Title: Star Wars: The Last Jedi
Release Date: December 14, 2017
Director: Rian Johnson
Release Format: Theatrical
After the success of Star Wars: The Force Awakens and Rouge One, I began to wonder if Disney could continue to not miss the mark on great Star Wars films, or at least how long the trend upward would last. With all the similarities between A New Hope and The Force Awakens, would The Last Jedi just be a clone of The Empire Strikes Back? If you’re here to see if that’s the case, look no further. Star Wars: The Last Jedi is more than I ever expected it could be.
The newest film in the franchise and the renewed trilogy, Star Wars: The Last Jedi decides very early on to focus on two separate but important themes: the idea of neutrality instead of picking sides and living in the past versus the present. Each of our main heroes and villains is presented with these themes and has to wrestle them throughout the film. This is amplified by the addition of Luke Skywalker, the legendary Jedi Master, who plays a key role in the film. He is also presented with these themes and has his own inward struggle, making him just as much part of the inward conflict as the others.
Much like in Empire Strikes Back, this film shows the Rebellion in dire straits as they trying to escape the chase of the New Order who are quickly decimating much of their forces. With no real form of reinforcements coming to help them, they are dependent upon Rey, Finn, and Poe, as well as a few new characters, to find the answers that will hopefully save them in the nick of time. Rey is stuck trying to convince Skywalker to return and save them, as well as teach her how to channel the energies she has just become realized too. Finn and Poe team up with a passionate but nervous engineer named Rose to strike out and try to sabotage the envoy tailing the Rebel convoy.
All the while in the background, Kylo Ren is linked through the force to Rey and is attempting to build a connection between the two of them. The true reasoning behind this is discovered later in the film, but it does lead to a few major answers we were looking for after the previous film. One of those is that the mysterious figure Supreme Leader Snoke plays a much more intimate role in this film in his corruption of Kylo Ren. No longer simply visible as a giant head through a hologram, we see him in all his intimidating glory and power attempt to break the will of our heroes.
As you’d expect from a new age of Star Wars films, certain things continue to improve. The soundtrack is still phenomenal, mixing old familiar tropes for certain scenes with newer ones each time a character becomes more prominent. The set pieces are stunningly beautiful, from red salted sand worlds being blended with snowy landscapes that remind the audience distinctly of the old Rebel base on Hoth. New alien creatures and civilians are introduced in a humorous way, some even finding their way to a new home on the Millennium Falcon. And most importantly, a delving into the caches of our nostalgia for some unexpected twists and callbacks to the original trilogy.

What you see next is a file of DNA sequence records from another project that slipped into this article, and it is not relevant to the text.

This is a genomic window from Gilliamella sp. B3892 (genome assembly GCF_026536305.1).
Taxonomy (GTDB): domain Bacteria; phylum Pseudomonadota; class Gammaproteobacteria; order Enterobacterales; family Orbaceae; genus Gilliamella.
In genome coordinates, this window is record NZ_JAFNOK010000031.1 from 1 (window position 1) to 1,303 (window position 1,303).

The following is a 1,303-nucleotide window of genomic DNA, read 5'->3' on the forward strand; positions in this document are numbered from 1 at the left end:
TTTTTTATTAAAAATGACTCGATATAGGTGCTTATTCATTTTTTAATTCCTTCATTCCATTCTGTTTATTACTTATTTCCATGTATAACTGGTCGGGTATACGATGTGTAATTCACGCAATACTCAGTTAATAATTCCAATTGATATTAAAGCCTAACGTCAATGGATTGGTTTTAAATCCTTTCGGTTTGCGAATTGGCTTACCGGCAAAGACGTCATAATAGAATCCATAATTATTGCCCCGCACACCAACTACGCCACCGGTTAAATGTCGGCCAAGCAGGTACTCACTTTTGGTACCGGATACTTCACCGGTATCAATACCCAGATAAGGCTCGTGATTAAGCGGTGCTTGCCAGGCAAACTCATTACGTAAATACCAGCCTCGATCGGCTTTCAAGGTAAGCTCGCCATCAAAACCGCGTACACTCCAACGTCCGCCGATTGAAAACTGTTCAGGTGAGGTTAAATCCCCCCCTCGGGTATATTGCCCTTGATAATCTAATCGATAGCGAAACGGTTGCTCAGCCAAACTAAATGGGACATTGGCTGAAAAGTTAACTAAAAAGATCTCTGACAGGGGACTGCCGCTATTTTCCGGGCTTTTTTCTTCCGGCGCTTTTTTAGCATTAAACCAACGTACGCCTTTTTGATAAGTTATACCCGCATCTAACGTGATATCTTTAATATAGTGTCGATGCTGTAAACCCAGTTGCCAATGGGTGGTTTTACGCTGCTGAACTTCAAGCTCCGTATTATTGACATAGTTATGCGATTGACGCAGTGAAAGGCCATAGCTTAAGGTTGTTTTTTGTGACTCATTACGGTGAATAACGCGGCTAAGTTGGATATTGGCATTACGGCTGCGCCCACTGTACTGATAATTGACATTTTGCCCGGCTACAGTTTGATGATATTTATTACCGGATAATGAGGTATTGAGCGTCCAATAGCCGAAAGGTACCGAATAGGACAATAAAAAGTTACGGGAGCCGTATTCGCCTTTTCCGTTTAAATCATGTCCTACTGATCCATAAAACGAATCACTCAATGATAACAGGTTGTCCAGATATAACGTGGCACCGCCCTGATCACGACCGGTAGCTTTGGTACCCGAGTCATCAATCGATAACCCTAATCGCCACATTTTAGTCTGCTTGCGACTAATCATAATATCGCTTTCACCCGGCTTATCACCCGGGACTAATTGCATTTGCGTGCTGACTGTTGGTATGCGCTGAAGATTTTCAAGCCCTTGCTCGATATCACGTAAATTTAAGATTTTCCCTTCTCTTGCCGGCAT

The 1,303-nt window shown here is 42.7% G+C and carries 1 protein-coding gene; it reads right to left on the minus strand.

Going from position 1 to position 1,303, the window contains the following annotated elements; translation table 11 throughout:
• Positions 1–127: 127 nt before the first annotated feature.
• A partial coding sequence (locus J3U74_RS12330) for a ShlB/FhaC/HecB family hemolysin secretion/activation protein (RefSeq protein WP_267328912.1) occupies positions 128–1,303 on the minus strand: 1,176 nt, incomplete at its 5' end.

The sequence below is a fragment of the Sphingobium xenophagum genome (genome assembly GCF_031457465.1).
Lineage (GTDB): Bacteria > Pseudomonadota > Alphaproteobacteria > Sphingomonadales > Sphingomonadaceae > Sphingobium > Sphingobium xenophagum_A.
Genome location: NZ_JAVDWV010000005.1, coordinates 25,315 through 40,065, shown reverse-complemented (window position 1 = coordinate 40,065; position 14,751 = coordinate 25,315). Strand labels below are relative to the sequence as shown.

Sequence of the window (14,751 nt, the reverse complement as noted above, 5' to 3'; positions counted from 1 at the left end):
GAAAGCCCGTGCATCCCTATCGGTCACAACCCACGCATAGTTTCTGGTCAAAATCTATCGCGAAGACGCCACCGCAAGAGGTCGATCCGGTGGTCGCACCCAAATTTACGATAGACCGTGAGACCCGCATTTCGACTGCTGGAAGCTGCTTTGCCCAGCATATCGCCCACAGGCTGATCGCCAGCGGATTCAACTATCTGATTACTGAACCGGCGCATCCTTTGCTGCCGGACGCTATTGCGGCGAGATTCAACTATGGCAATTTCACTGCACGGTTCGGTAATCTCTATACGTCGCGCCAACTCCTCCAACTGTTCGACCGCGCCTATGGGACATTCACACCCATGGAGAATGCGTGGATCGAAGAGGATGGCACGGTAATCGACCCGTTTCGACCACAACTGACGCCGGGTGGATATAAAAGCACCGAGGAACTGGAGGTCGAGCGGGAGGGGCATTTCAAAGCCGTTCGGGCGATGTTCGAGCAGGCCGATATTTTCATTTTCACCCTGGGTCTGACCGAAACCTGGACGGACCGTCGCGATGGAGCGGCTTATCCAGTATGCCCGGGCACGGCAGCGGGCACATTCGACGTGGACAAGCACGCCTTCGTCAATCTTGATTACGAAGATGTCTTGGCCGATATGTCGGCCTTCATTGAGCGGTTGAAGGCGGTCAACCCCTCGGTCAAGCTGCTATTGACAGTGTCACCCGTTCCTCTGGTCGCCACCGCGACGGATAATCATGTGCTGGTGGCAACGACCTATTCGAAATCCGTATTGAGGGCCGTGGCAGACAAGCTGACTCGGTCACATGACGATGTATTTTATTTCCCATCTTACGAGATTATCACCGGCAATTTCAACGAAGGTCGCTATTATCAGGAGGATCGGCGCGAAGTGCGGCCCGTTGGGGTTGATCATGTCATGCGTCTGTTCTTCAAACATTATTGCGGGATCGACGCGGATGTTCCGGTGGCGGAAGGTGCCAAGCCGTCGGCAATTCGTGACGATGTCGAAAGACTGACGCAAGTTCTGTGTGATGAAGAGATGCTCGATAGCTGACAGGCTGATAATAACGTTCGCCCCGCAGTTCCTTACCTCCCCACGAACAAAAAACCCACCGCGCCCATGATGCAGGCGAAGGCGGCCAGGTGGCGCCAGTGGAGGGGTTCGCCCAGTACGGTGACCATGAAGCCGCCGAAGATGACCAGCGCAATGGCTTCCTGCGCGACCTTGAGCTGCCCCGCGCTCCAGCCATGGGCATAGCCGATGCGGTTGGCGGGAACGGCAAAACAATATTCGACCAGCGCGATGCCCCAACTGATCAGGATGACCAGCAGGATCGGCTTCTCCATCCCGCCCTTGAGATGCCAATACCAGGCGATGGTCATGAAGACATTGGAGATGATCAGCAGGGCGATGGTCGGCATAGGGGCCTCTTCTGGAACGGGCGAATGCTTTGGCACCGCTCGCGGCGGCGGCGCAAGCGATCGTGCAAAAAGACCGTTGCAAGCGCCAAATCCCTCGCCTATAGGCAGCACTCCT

I can honestly say that there were more moments in this film than the previous where I either had a stupid giddy grin on my face or my eyes started watering because of the unique callback choices made. None felt out of place or meaningless, and there were quite a few, “No Way!” moments that will likely catch you the same way they caught me. Rian Johnson somehow managed to find the perfect way to make these nostalgic trips not feel campy or like fan-service but truly play an integral role in our new heroes’ development.
One of the major things that returned from the last few Star Wars films that seem to have found a new home is the prevalence of humor. While the original and prequel trilogies had some chuckle moments, it seems to be a new intention to have an intentionally humorous air around the film to mix in as juxtaposition with the dark and serious landscape of good versus evil. It’s a strange thing to be able to pull off showing Carrie Fisher’s character Leia in a particularly traumatic event and then have her do something equally hilarious just a scene later. Very rarely in this film did I ever feel it was overdone or missed the mark.
The final thing this new Star Wars film does is give more questions. While it managed to answer a few from The Force Awakens, Star Wars: The Last Jedi gives us a plethora of new mysteries we hope are solved in the end. Instead of ending on the somber note that Empire Strikes Back does, it ends with a feeling of hope, the same we got from watching Rey hand the lightsaber towards Luke, and the same we got from Rogue One‘s flashback to the beginning of the very first Star Wars.
Verdict: This film is truly excellent. It veers from the original trilogy just the way we wanted it to and takes some serious unexpected turns along the way. The character growth and exposition in this film is palpable and well done. The set pieces and score are just as wonderful as you’d imagine they would be. Everything about this has me wanting more. Get ready to experience some truly excellent moments that deserve remembrance alongside so many others. Go see this film.
Star Wars: The Last Jedi Review
- Excellent and powerful character development
- Callbacks to the original trilogy play an important role
- Veers away from the trend of copying the original trilogy
- Some questions needing to be answered may now not be
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